Israel shows off more alleged Hamas tunnels as hostage release delayed
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Gaza City: The Israeli military has unveiled what it claims is a Hamas military facility under Gaza’s largest hospital, showing what appeared to be a subterranean dormitory to a group of foreign journalists who were given a rare glimpse inside the besieged enclave.
Dozens of soldiers escorted journalists through a narrow stone tunnel – which the military said stretched 150 metres to a series of underground bunkers beneath Al Shifa Hospital in Gaza City. Living quarters, located at the end of the tunnel, had an air conditioner, kitchen, bathroom and a pair of metal cots in a room fashioned from rusty white tiles. They appeared to be out-of-use.
“Shifa Hospital is the hugest hospital in Gaza, and it’s also the hugest terror facility of Hamas,” said Rear Admiral Daniel Hagari, the Israeli military’s chief spokesperson. “Hamas battalion commanders were conducting command-and-control, firing rockets from here.”
The Associated Press could not independently verify Hagari’s claims.
Meanwhile, the release of hostages captured by Hamas in its October 7 attack will not happen before Friday, Israel’s national security adviser and the US said, dashing the hopes of relatives that some would be freed on Thursday.
Israel and Hamas agreed on Wednesday to a ceasefire for at least four days to let humanitarian aid into Gaza and free at least 50 hostages in exchange for at least 150 Palestinians jailed in Israel.
The starting time of the truce and hostage release has yet to be officially announced. An Egyptian security source said mediators had sought a start time of 0800 GMT (7pm AEDT) on Thursday.
“The negotiations … are advancing and continuing constantly,” Israeli National Security Adviser Tzachi Hanegbi said in a statement. “The start of the release will take place according to the original agreement between the sides, and not before Friday.”
White House spokesperson Adrienne Watson said final logistical details for the release were “on track”, and was hopeful that “implementation” would begin on Friday morning.
Israel’s public broadcaster Kan, citing an unidentified Israeli official, reported there was a 24-hour delay because the agreement had not been signed by Hamas and mediator Qatar. The official said they were optimistic the deal would be carried out when it was signed.
Israeli news website Ynet reported that Israel had not yet received the names of the hostages slated for release by Hamas.
“We need to know they are alive, if they’re okay. It’s the minimum,” said Gilad Korngold, who was among those still awaiting word of missing relatives. Seven of his family members, including his three-year-old granddaughter, were taken hostage.
“I want everybody back. But I think – and it’s a very tough decision – but I think the children and women must be [first]. They are most fragile. You know, they need to get out.”
David and Varda Goldstein with photos of their grandchildren, Gal, Tal and Agam, and their mother, Chen, who were kidnapped on October 7.Credit: Getty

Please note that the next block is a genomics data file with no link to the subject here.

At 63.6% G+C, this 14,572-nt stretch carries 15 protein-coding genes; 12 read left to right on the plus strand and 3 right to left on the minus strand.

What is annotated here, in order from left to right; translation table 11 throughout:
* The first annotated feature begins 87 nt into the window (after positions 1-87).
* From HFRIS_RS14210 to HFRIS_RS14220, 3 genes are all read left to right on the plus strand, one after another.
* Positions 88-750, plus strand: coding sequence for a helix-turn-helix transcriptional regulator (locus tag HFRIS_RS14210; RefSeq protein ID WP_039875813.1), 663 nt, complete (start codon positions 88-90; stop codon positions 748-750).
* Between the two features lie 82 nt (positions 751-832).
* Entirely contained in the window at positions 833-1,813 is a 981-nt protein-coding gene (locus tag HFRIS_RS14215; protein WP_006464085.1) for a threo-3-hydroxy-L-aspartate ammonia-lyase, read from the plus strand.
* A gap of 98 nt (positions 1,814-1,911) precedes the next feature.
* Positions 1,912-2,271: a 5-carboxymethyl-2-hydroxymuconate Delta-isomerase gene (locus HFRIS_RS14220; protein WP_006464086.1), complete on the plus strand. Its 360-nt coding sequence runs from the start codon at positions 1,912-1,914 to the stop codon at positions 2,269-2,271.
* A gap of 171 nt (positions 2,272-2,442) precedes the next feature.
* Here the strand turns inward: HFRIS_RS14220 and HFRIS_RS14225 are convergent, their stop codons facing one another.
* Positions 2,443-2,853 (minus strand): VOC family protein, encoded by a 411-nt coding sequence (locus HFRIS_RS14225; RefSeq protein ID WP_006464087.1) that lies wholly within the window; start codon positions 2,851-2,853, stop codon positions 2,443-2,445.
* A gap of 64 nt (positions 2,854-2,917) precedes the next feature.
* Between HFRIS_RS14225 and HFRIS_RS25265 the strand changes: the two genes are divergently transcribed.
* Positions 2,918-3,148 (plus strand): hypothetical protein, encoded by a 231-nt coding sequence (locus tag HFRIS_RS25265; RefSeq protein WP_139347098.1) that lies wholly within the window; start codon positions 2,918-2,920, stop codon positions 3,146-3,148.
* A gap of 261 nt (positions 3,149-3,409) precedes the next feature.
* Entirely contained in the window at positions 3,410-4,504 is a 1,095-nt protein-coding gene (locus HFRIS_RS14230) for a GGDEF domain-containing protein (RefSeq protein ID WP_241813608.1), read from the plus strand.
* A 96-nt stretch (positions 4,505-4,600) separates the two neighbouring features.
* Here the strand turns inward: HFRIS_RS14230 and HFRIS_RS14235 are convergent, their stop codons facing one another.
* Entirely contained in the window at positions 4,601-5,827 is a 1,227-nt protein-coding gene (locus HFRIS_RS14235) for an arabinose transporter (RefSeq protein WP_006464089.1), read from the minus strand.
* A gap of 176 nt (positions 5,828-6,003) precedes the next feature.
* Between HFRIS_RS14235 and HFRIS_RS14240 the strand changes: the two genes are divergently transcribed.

The 50 hostages would be released over four days at a rate of at least 10 daily, Prime Minister Benjamin Netanyahu’s office said. The truce could be extended day by day so long as an additional 10 hostages were freed each day, it said.
The agreement, the first in a nearly seven-week-long war, was reached after mediation by Qatar, the US and Egypt and seen by governments around the world as potentially easing the suffering of civilians in the Gaza Strip.
Hundreds of trucks of humanitarian, medical and fuel supplies would enter Gaza, while Israel would halt all air sorties over southern Gaza and maintain a daily six-hour daytime no-fly window in the north, Hamas said.
Terms of the Israel-Hamas ceasefire
- All fighting in Gaza halts for four days.
- Hamas will release 50 women and children held as hostages.
- In exchange, Israel will release 150 Palestinian women and children from jail.
- The truce deal will allow hundreds of trucks of humanitarian, medical and fuel aid to enter Gaza.
- Israel to extend truce by an extra day for every additional 10 hostages released by Hamas.
The war was triggered by Hamas’ cross-border attack that killed some 1200 people. In retaliation, Israel has subjected Gaza to a relentless bombardment that has killed more than 14,000 Gazans, around 40 per cent of them children, according to medical officials in the territory.
Palestinian media reported that Israeli aircraft and artillery struck Gaza’s southern city of Khan Younis in at least two waves early on Thursday.
In Israel, sirens warning of incoming rocket fire from Gaza also blared in communities near the border with the enclave, the military said. There were no reports of damage or injuries.
More coverage of the Hamas-Israel conflict
- Hamas had bigger plans on October 7: Intelligence about Hamas’ motivations reveals an intention to strike a blow of historic proportions and provoke an overwhelming Israeli response.
- Escape from chaos: An Australian father faced a heartbreaking dilemma – whether to flee Gaza to his children, or stay with his wife.
- Open letters: Mass resignations, boardroom turmoil and angry donors are some of the ways the Israel-Hamas war is filtering down into Australia’s high-powered arts world.
- Gaza’s youth: One of the cruellest ironies of war is that they are never started by children, yet it is children who suffer the most.
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